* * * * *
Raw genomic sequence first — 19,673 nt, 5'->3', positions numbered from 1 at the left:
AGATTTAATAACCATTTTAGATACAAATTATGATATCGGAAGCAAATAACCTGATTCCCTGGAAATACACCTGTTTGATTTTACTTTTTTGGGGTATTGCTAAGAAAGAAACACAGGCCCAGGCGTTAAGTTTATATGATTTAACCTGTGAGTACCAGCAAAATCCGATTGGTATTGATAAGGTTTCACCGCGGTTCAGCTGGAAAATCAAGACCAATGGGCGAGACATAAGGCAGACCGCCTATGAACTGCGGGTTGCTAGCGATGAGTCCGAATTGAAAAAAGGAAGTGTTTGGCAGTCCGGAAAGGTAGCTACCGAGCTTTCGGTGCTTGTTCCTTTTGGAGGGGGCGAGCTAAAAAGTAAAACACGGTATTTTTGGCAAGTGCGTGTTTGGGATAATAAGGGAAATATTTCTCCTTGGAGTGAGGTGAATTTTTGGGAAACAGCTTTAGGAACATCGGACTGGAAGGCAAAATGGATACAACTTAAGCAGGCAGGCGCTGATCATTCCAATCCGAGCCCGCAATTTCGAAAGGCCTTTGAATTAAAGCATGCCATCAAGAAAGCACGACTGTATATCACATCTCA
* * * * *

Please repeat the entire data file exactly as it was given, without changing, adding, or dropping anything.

Raw genomic sequence first — 19,673 nt, 5'->3', positions numbered from 1 at the left:
AGATTTAATAACCATTTTAGATACAAATTATGATATCGGAAGCAAATAACCTGATTCCCTGGAAATACACCTGTTTGATTTTACTTTTTTGGGGTATTGCTAAGAAAGAAACACAGGCCCAGGCGTTAAGTTTATATGATTTAACCTGTGAGTACCAGCAAAATCCGATTGGTATTGATAAGGTTTCACCGCGGTTCAGCTGGAAAATCAAGACCAATGGGCGAGACATAAGGCAGACCGCCTATGAACTGCGGGTTGCTAGCGATGAGTCCGAATTGAAAAAAGGAAGTGTTTGGCAGTCCGGAAAGGTAGCTACCGAGCTTTCGGTGCTTGTTCCTTTTGGAGGGGGCGAGCTAAAAAGTAAAACACGGTATTTTTGGCAAGTGCGTGTTTGGGATAATAAGGGAAATATTTCTCCTTGGAGTGAGGTGAATTTTTGGGAAACAGCTTTAGGAACATCGGACTGGAAGGCAAAATGGATACAACTTAAGCAGGCAGGCGCTGATCATTCCAATCCGAGCCCGCAATTTCGAAAGGCCTTTGAATTAAAGCATGCCATCAAGAAAGCACGACTGTATATCACATCTCA